Dam levels in the Western Cape stand at 22 per cent, with only 12 per cent of usable water left. (SABC)
Western Cape residents have expressed concerns about the water quality due to dropping dam levels and high temperatures in the province.
Currently, dam levels stand at 22 per cent, with only 12% of usable water left.
A number of regions, including Stillbay in the Hessequa Municipality in the Southern Cape, are already feeling the impact of low rainfall.
Manager of the Sinebhongo Community Food Garden in Langa on the Cape Flats, Sindiswa Lugulwana also says water restrictions mean she can't feed the poor and elderly.
“We normally enter competitions and now they are scarce because of the drought, we did win awards, but now this is not possible because of drought, we are experiencing this is something i don't know what is happening now, as you can feel even the sun now.”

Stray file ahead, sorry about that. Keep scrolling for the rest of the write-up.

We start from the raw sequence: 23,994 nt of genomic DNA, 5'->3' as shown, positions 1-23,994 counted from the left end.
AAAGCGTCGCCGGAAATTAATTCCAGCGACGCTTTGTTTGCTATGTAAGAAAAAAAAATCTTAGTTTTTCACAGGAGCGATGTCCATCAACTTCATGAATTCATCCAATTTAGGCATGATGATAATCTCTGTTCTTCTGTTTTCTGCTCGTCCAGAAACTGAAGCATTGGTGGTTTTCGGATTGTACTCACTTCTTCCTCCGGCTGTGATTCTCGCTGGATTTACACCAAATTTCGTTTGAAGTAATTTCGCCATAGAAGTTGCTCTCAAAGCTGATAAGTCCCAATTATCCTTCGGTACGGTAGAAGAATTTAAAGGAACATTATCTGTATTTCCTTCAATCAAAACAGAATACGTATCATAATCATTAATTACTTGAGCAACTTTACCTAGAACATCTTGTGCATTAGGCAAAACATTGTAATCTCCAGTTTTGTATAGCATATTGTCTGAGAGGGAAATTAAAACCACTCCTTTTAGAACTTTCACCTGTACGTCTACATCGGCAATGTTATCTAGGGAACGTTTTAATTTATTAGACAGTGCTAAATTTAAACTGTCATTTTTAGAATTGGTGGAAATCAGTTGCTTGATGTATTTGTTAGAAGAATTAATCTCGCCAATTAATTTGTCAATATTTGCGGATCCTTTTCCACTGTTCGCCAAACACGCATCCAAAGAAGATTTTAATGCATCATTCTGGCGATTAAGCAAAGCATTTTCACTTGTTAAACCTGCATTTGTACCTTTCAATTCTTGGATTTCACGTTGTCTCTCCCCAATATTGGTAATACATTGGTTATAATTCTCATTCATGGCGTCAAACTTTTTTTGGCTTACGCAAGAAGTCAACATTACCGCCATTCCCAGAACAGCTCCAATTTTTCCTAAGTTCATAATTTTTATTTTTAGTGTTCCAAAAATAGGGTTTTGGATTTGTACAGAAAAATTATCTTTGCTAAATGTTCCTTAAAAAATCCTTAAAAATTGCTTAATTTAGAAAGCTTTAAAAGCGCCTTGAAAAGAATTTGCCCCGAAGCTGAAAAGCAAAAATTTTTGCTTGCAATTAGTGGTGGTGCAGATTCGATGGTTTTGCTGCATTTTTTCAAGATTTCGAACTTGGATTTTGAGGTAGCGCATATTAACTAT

The Western Cape Local Government Department has called on members of the public to find new ways to save water.
A number of regions are already showing huge strain amid concerns about water quality.
“Do you for example need to flush the toilet everytime you go or could you do it perhaps every third flush? You could save between 7 and 10 litres a day by just doing that. We are flushing drinkable water down our toilets and we need to change the way we live especially in times like these.” says Department's spokesperson, James Styan.